14. Which variable to assign? • Degree Heuristic X1 X2 Which Variable has the largest number of constraints? X3 X5 X4 How does the algorithm know the order in which to examine values?

  15. Least-Constraining-Value • Chose the value that rules out the fewest choices for the neighboring variables in the constraint graph. • Attempts to provide maximum flexibility for remaining variable assignments

  16. What are the implications of an assignment? • Can we reduce the search space by looking at constraints earlier in the search process? • Forward Checking • Constraint Propagation

  17. Forward Checking • When variable X is assigned, check each unassigned variable Y connected to X by a constraint. • Delete from Y’s domain any value that is inconsistent with the value assigned to X. • Problem: Does not catch all inconsistencies. • Why?

  18. Constraint Propagation • Propagate the implications of a constraint on one variable onto other variables. • Must be able to do this quickly. • Why?

  19. Arc Consistency • Requires a directed arc in the consistency graph. • Provides early detection of inconsistencies. • Must be applied repeatedly to detect ALL constraints.

  20. Arc Consistency X1 X2 {R, Y} {R, Y, B} {R, Y, B} {Y, B} X3 X5 {B} {Y, B} {R, Y, B} X4 {R, Y} Still may not find all inconsistencies.

  21. K-Consistency • A CSP is k-consistent if for any set of k – 1 variables and for any constraint assignment to those variables, a consistent value can always be assigned to any kth value.

  22. K-Consistency • Node Consistency (1-Consistency) • Each individual variable is consistent. • 2-Consistency = arc consistency • Path Consistency (3-Consistency) • Any pair of adjacent variables can always be extended to a third neighboring variable. • Stronger consistency checks require more processing time but reduce the branching factor and detection of inconsistencies.

  23. Special Constraints • AllDiff – All variables must have distinct values. • To satisfy this constraint for m variables and n values, n >= m. Why? • Resource (atmost) constraint • Define an atmost constraint value and then add the minimum values of the current domains. • The sum must be less than or equal to the constraint value.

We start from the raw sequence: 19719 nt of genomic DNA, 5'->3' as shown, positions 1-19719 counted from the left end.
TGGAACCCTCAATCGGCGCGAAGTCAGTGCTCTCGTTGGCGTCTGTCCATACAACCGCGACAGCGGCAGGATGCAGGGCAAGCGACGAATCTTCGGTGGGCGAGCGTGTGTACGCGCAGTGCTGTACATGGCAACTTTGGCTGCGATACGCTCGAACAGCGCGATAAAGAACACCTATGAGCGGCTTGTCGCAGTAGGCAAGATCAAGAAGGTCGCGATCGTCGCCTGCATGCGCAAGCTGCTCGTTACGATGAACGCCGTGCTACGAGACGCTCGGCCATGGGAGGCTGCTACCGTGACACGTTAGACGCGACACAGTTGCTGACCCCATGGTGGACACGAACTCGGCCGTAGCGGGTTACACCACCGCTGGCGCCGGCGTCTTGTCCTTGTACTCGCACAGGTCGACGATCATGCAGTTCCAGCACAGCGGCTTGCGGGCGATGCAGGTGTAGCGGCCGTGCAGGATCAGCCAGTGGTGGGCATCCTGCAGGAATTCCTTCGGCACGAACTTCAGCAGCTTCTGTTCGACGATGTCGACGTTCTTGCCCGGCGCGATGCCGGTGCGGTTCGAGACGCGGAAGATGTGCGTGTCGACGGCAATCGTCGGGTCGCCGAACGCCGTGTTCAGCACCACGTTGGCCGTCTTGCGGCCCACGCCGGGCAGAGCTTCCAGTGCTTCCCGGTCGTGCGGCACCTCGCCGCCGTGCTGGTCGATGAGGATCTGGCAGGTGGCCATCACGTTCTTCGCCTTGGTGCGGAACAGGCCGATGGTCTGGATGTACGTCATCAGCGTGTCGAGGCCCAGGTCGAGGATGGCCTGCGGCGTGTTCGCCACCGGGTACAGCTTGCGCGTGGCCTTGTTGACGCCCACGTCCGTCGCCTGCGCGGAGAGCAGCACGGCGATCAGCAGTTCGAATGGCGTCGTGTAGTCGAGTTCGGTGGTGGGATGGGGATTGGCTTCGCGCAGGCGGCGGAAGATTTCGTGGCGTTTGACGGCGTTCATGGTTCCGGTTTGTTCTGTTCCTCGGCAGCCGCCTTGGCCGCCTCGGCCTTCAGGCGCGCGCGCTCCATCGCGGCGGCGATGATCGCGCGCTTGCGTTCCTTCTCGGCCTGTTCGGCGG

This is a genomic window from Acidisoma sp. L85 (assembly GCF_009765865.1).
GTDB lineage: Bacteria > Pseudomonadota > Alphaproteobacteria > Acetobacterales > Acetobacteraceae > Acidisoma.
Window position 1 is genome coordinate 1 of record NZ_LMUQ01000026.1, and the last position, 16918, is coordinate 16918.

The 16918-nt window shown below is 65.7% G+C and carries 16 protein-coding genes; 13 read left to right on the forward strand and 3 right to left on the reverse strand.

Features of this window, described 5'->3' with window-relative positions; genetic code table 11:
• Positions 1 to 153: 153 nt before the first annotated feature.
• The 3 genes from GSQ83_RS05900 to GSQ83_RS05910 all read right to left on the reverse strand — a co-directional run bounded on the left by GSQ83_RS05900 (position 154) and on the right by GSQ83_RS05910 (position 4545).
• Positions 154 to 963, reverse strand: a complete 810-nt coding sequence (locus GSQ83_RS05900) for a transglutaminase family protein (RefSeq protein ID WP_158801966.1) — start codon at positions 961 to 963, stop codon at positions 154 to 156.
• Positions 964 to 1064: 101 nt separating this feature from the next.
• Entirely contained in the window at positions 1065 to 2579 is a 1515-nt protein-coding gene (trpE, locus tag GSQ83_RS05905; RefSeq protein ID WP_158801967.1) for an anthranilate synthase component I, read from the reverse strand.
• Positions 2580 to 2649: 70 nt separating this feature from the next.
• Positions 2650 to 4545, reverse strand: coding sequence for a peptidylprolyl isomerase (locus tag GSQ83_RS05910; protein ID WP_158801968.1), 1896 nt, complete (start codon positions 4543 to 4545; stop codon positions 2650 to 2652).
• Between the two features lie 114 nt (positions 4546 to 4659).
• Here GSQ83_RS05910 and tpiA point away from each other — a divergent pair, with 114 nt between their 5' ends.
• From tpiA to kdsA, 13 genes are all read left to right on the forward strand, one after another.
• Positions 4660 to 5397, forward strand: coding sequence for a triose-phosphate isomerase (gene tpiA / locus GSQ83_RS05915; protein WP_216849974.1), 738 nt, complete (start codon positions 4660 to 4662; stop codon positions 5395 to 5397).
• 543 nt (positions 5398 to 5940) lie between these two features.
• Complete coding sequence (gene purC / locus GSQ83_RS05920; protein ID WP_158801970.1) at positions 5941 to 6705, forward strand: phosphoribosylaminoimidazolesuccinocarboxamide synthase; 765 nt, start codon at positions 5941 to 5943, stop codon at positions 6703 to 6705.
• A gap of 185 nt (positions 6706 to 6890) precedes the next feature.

24. How is repeating failures avoided? • Chronological backtracking • Backs up to the most recent decision point and tries a different value for it.

  25. Chronological Backtracking X1 X2 • Back up to the conflict set • The variables that caused the problem. • Typically the set for X is the set of previously assigned variables connected to X by constraints. X3 X5 Simple backtracking takes us to X5. What happens? X4

  26. Backjumping • Backtracks to the most recent variable in the conflict set. • Every branch pruned by backjumping is also pruned by forward checking.

  27. Conflict-directed backjumping • Modify backjumping to use conflict sets that include not only the variables with a direct conflict but also any subsequent variables with no consistent solution. • Look backwards and expand the conflict set.

  28. Conflict-Directed Backjumping • Let Xj be the current variable, and let conf(Xj) be its conflict set. If every possible value for Xj fails, backjump to the most recent variable Xi in conf(Xj), and set conf(Xi) conf(Xi) conf(Xj) – {Xi}. • Does this stop us from making the same mistake in another branch of the same tree?

  29. Local Search • Section 4.3 discussed local search algorithms. • Can be quite effective for CSP. • Fairly efficient • Can be used on-line when a problem changes. • Min-conflicts heuristic • Choose the variable with the fewest conflicts with other variables.